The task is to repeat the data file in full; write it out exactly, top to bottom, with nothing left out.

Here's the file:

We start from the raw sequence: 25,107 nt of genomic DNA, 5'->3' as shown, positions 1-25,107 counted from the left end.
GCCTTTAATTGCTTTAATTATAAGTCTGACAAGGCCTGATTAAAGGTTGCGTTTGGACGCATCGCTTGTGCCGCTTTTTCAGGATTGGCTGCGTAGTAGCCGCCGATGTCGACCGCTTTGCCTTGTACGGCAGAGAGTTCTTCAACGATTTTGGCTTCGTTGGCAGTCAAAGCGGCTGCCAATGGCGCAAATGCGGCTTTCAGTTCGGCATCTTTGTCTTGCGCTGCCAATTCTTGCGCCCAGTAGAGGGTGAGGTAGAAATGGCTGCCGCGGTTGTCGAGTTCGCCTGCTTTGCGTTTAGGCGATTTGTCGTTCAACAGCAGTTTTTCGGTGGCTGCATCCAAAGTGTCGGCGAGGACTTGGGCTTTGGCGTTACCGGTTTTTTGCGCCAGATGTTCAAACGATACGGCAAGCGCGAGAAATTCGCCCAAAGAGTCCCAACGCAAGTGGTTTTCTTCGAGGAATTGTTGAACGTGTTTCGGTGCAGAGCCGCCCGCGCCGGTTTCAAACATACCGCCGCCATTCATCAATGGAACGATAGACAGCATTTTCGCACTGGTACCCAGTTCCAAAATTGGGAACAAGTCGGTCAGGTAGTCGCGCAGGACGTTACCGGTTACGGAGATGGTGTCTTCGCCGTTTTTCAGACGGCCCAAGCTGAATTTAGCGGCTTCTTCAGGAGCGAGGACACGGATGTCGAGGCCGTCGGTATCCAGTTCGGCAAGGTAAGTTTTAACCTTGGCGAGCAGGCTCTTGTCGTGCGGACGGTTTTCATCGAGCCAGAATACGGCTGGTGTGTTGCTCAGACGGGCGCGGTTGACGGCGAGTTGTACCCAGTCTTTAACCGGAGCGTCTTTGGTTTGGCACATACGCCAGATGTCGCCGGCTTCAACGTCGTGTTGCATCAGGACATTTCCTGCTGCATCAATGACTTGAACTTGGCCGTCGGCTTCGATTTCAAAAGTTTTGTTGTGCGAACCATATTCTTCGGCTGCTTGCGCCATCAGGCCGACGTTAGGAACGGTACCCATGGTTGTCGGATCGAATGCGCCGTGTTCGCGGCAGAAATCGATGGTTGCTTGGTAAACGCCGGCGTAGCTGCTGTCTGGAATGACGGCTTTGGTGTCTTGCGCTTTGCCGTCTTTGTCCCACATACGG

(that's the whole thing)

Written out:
We start from the raw sequence: 25,107 nt of genomic DNA, 5'->3' as shown, positions 1-25,107 counted from the left end.
GCCTTTAATTGCTTTAATTATAAGTCTGACAAGGCCTGATTAAAGGTTGCGTTTGGACGCATCGCTTGTGCCGCTTTTTCAGGATTGGCTGCGTAGTAGCCGCCGATGTCGACCGCTTTGCCTTGTACGGCAGAGAGTTCTTCAACGATTTTGGCTTCGTTGGCAGTCAAAGCGGCTGCCAATGGCGCAAATGCGGCTTTCAGTTCGGCATCTTTGTCTTGCGCTGCCAATTCTTGCGCCCAGTAGAGGGTGAGGTAGAAATGGCTGCCGCGGTTGTCGAGTTCGCCTGCTTTGCGTTTAGGCGATTTGTCGTTCAACAGCAGTTTTTCGGTGGCTGCATCCAAAGTGTCGGCGAGGACTTGGGCTTTGGCGTTACCGGTTTTTTGCGCCAGATGTTCAAACGATACGGCAAGCGCGAGAAATTCGCCCAAAGAGTCCCAACGCAAGTGGTTTTCTTCGAGGAATTGTTGAACGTGTTTCGGTGCAGAGCCGCCCGCGCCGGTTTCAAACATACCGCCGCCATTCATCAATGGAACGATAGACAGCATTTTCGCACTGGTACCCAGTTCCAAAATTGGGAACAAGTCGGTCAGGTAGTCGCGCAGGACGTTACCGGTTACGGAGATGGTGTCTTCGCCGTTTTTCAGACGGCCCAAGCTGAATTTAGCGGCTTCTTCAGGAGCGAGGACACGGATGTCGAGGCCGTCGGTATCCAGTTCGGCAAGGTAAGTTTTAACCTTGGCGAGCAGGCTCTTGTCGTGCGGACGGTTTTCATCGAGCCAGAATACGGCTGGTGTGTTGCTCAGACGGGCGCGGTTGACGGCGAGTTGTACCCAGTCTTTAACCGGAGCGTCTTTGGTTTGGCACATACGCCAGATGTCGCCGGCTTCAACGTCGTGTTGCATCAGGACATTTCCTGCTGCATCAATGACTTGAACTTGGCCGTCGGCTTCGATTTCAAAAGTTTTGTTGTGCGAACCATATTCTTCGGCTGCTTGCGCCATCAGGCCGACGTTAGGAACGGTACCCATGGTTGTCGGATCGAATGCGCCGTGTTCGCGGCAGAAATCGATGGTTGCTTGGTAAACGCCGGCGTAGCTGCTGTCTGGAATGACGGCTTTGGTGTCTTGCGCTTTGCCGTCTTTGTCCCACATACGG